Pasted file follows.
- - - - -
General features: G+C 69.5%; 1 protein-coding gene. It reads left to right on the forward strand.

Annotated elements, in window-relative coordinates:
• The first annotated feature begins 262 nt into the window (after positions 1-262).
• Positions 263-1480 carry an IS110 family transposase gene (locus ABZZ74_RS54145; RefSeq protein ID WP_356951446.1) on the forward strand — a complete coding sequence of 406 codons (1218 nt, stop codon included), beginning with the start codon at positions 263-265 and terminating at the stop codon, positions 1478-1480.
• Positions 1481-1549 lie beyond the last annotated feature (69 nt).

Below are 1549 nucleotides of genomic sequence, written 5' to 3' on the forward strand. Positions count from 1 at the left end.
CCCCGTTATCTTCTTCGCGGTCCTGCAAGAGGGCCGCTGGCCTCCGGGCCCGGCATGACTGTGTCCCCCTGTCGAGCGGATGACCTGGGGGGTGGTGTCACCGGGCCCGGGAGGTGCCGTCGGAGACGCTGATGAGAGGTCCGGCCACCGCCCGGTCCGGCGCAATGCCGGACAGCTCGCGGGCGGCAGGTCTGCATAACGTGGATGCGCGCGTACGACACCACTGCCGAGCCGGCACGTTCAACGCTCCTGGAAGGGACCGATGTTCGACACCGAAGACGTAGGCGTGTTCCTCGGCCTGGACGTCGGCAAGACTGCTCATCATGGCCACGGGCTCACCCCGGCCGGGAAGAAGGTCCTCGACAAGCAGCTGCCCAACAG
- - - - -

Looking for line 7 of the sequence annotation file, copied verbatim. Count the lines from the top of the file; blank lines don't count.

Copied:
CCCCGTTATCTTCTTCGCGGTCCTGCAAGAGGGCCGCTGGCCTCCGGGCCCGGCATGACTGTGTCCCCCTGTCGAGCGGATGACCTGGGGGGTGGTGTCACCGGGCCCGGGAGGTGCCGTCGGAGACGCTGATGAGAGGTCCGGCCACCGCCCGGTCCGGCGCAATGCCGGACAGCTCGCGGGCGGCAGGTCTGCATAACGTGGATGCGCGCGTACGACACCACTGCCGAGCCGGCACGTTCAACGCTCCTGGAAGGGACCGATGTTCGACACCGAAGACGTAGGCGTGTTCCTCGGCCTGGACGTCGGCAAGACTGCTCATCATGGCCACGGGCTCACCCCGGCCGGGAAGAAGGTCCTCGACAAGCAGCTGCCCAACAG